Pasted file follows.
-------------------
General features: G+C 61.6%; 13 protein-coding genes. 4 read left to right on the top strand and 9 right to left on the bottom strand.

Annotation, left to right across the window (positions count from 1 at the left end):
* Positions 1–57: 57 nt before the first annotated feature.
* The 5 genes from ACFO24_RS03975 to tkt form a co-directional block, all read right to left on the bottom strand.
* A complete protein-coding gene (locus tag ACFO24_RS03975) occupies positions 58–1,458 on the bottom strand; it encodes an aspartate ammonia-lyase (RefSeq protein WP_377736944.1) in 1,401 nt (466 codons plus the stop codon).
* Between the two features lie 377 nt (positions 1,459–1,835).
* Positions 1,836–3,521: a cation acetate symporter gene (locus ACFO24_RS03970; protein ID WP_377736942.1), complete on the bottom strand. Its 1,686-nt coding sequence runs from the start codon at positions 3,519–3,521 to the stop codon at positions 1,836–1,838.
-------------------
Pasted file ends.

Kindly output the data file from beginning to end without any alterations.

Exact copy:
General features: G+C 61.6%; 13 protein-coding genes. 4 read left to right on the top strand and 9 right to left on the bottom strand.

Annotation, left to right across the window (positions count from 1 at the left end):
* Positions 1–57: 57 nt before the first annotated feature.
* The 5 genes from ACFO24_RS03975 to tkt form a co-directional block, all read right to left on the bottom strand.
* A complete protein-coding gene (locus tag ACFO24_RS03975) occupies positions 58–1,458 on the bottom strand; it encodes an aspartate ammonia-lyase (RefSeq protein WP_377736944.1) in 1,401 nt (466 codons plus the stop codon).
* Between the two features lie 377 nt (positions 1,459–1,835).
* Positions 1,836–3,521: a cation acetate symporter gene (locus ACFO24_RS03970; protein ID WP_377736942.1), complete on the bottom strand. Its 1,686-nt coding sequence runs from the start codon at positions 3,519–3,521 to the stop codon at positions 1,836–1,838.